Parents take their children out of school to protest against SATs

By Jasmine Lee-Zogbessou


School children and their parents took to the parks of Sheffield this week to protest against the Government’s plans to change SAT exam marking.

Parents at Endcliffe Park were outraged at the standard pass rate being raised and the stronger concentration on complex grammar and literacy rules, which they argue is too hard for children of such a young age.

The events were a part of a national day set up by the ‘Let Our Kids Be Kids’ campaign group, with even larger numbers protesting across London and Brighton.

Rose Butler, a parent and lecturer at Sheffield Hallam University said:

“The Government need to realise that parents are angry about this new emphasis on the SATs testing.

“Teachers are fed up of not being listened to, the National Association of Headteachers have spoken out about this and I hope that they’ll begin to listen to parents, pupils, headteachers, the National Union of Teachers and all these different bodies and individuals who are speaking out against the new SATs tests.”

However, the Ministers for Education across England insist that these changes are essential.

Nick Gibb, Minister of State for Schools said: “These tests are vital in helping schools to ensure that young children are learning to read, write and add up well.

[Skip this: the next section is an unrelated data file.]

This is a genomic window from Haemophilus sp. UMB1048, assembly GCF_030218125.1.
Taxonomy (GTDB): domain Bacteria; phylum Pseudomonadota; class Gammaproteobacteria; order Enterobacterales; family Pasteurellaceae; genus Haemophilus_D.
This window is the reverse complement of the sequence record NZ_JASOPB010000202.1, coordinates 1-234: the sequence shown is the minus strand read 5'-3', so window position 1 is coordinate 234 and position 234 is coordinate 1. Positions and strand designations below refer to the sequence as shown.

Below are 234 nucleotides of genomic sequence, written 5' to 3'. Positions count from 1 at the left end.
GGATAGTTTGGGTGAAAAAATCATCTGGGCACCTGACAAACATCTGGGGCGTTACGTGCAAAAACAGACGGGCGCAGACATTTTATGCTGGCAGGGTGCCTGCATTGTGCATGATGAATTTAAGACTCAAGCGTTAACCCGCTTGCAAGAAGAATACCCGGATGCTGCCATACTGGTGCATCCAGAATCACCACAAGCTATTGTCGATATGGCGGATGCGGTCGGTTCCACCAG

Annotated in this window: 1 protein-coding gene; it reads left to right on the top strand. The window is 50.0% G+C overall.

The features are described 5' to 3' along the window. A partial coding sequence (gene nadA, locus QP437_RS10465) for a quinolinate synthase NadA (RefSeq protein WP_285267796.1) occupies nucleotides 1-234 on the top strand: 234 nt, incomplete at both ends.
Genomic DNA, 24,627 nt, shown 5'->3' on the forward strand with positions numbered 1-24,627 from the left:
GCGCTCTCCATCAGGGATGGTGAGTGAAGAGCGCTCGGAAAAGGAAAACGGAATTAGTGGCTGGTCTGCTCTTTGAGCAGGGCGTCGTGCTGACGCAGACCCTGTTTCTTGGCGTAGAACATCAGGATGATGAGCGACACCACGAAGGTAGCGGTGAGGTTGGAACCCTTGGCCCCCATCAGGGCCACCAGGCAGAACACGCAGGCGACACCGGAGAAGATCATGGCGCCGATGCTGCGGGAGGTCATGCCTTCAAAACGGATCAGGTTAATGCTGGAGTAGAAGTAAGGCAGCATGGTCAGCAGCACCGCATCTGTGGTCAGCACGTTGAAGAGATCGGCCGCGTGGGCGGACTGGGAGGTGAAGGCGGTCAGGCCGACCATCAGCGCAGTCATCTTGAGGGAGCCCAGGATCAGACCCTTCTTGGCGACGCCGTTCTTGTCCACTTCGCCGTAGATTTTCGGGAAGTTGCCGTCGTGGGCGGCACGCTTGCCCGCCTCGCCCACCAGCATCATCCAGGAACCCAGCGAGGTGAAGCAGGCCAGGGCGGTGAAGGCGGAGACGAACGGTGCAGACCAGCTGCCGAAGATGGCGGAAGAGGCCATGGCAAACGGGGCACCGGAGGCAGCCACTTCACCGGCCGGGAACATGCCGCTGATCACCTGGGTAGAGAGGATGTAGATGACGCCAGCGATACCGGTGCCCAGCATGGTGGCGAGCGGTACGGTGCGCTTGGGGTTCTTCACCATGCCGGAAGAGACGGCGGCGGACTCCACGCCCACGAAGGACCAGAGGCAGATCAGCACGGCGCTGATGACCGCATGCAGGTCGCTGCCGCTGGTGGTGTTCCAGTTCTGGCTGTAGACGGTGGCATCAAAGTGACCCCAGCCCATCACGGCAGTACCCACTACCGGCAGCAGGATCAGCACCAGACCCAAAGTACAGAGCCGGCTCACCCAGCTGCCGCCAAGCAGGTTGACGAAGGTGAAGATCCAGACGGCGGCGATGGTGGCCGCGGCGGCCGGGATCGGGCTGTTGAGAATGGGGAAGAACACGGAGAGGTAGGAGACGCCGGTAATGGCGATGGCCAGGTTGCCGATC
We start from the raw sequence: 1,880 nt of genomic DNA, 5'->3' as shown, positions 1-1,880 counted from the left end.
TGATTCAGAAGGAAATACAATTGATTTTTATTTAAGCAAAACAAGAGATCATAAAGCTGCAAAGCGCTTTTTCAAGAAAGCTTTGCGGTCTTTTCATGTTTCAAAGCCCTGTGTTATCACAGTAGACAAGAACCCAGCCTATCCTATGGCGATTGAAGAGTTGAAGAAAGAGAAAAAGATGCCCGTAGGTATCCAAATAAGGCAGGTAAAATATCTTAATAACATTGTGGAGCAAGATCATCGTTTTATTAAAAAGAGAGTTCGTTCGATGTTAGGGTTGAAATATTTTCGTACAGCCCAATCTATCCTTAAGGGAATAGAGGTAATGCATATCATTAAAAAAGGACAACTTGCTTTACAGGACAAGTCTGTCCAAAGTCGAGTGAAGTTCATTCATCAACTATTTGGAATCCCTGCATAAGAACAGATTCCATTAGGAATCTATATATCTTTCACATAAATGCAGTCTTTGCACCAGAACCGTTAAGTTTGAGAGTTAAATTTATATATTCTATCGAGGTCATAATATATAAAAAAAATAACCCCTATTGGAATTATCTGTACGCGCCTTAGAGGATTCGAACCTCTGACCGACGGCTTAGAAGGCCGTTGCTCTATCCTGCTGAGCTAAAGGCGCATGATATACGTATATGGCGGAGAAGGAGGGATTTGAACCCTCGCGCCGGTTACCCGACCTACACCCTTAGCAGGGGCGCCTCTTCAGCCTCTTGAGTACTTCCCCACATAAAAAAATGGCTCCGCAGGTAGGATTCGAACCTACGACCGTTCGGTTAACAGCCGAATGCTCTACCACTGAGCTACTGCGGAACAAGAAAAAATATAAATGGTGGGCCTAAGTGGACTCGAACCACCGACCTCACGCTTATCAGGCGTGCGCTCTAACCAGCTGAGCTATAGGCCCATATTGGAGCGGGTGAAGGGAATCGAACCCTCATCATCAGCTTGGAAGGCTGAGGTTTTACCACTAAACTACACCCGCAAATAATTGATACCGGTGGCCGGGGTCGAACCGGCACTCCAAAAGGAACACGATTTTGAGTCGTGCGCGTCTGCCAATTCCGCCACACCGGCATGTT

“The truth is if they don’t master literacy and numeracy early on, they risk being held behind and struggling for the rest of their lives.

“Children should only ever be taken out of school in exceptional circumstances, it simply isn’t fair on children to deprive them of a day of their education.”

‘What do we want, freedom! When do we want it, now!’

Children as young as six attended the protest, holding their handmade banners and posters to show their discontent. One child, Zack Watts, a Year Three pupil said: “I think that SATS can be stressful. I’ve only done the Year Two SATS but according to everyone else here, it sounds really, really hard, the SATS in Year Six.”

He added more about why he’s against Key Stage 3 SATS.

For more information on the campaign, visit

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